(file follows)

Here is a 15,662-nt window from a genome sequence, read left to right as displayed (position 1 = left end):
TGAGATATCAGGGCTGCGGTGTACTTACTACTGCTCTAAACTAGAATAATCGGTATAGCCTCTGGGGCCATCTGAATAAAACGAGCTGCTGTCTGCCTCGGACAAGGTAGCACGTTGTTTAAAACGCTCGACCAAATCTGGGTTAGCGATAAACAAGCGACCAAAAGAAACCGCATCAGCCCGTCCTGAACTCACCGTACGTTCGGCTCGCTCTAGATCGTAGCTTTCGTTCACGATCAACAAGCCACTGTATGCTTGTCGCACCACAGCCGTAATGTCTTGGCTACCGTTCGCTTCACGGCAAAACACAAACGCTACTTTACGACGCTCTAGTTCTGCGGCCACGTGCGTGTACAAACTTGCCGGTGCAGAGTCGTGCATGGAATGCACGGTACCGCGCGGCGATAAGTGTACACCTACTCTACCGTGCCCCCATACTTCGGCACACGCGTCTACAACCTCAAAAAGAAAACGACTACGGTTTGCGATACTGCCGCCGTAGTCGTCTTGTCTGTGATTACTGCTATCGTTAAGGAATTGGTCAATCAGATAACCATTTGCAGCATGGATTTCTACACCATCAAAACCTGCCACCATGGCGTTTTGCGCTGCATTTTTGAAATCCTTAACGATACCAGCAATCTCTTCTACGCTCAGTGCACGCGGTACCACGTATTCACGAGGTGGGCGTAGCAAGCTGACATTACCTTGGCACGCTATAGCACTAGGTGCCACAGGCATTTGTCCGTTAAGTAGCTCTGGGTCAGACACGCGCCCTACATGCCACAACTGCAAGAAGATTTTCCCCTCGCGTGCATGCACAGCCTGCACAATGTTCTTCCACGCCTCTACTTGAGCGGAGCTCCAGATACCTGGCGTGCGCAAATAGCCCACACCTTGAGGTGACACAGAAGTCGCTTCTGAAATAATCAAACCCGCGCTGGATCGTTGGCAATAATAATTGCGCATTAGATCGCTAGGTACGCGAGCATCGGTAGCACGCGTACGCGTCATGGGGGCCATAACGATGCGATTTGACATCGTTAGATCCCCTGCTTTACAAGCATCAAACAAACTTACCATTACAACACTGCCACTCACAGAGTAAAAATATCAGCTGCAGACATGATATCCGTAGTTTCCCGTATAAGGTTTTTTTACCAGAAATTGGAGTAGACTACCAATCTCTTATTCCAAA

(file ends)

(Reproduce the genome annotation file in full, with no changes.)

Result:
Here is a 15,662-nt window from a genome sequence, read left to right as displayed (position 1 = left end):
TGAGATATCAGGGCTGCGGTGTACTTACTACTGCTCTAAACTAGAATAATCGGTATAGCCTCTGGGGCCATCTGAATAAAACGAGCTGCTGTCTGCCTCGGACAAGGTAGCACGTTGTTTAAAACGCTCGACCAAATCTGGGTTAGCGATAAACAAGCGACCAAAAGAAACCGCATCAGCCCGTCCTGAACTCACCGTACGTTCGGCTCGCTCTAGATCGTAGCTTTCGTTCACGATCAACAAGCCACTGTATGCTTGTCGCACCACAGCCGTAATGTCTTGGCTACCGTTCGCTTCACGGCAAAACACAAACGCTACTTTACGACGCTCTAGTTCTGCGGCCACGTGCGTGTACAAACTTGCCGGTGCAGAGTCGTGCATGGAATGCACGGTACCGCGCGGCGATAAGTGTACACCTACTCTACCGTGCCCCCATACTTCGGCACACGCGTCTACAACCTCAAAAAGAAAACGACTACGGTTTGCGATACTGCCGCCGTAGTCGTCTTGTCTGTGATTACTGCTATCGTTAAGGAATTGGTCAATCAGATAACCATTTGCAGCATGGATTTCTACACCATCAAAACCTGCCACCATGGCGTTTTGCGCTGCATTTTTGAAATCCTTAACGATACCAGCAATCTCTTCTACGCTCAGTGCACGCGGTACCACGTATTCACGAGGTGGGCGTAGCAAGCTGACATTACCTTGGCACGCTATAGCACTAGGTGCCACAGGCATTTGTCCGTTAAGTAGCTCTGGGTCAGACACGCGCCCTACATGCCACAACTGCAAGAAGATTTTCCCCTCGCGTGCATGCACAGCCTGCACAATGTTCTTCCACGCCTCTACTTGAGCGGAGCTCCAGATACCTGGCGTGCGCAAATAGCCCACACCTTGAGGTGACACAGAAGTCGCTTCTGAAATAATCAAACCCGCGCTGGATCGTTGGCAATAATAATTGCGCATTAGATCGCTAGGTACGCGAGCATCGGTAGCACGCGTACGCGTCATGGGGGCCATAACGATGCGATTTGACATCGTTAGATCCCCTGCTTTACAAGCATCAAACAAACTTACCATTACAACACTGCCACTCACAGAGTAAAAATATCAGCTGCAGACATGATATCCGTAGTTTCCCGTATAAGGTTTTTTTACCAGAAATTGGAGTAGACTACCAATCTCTTATTCCAAA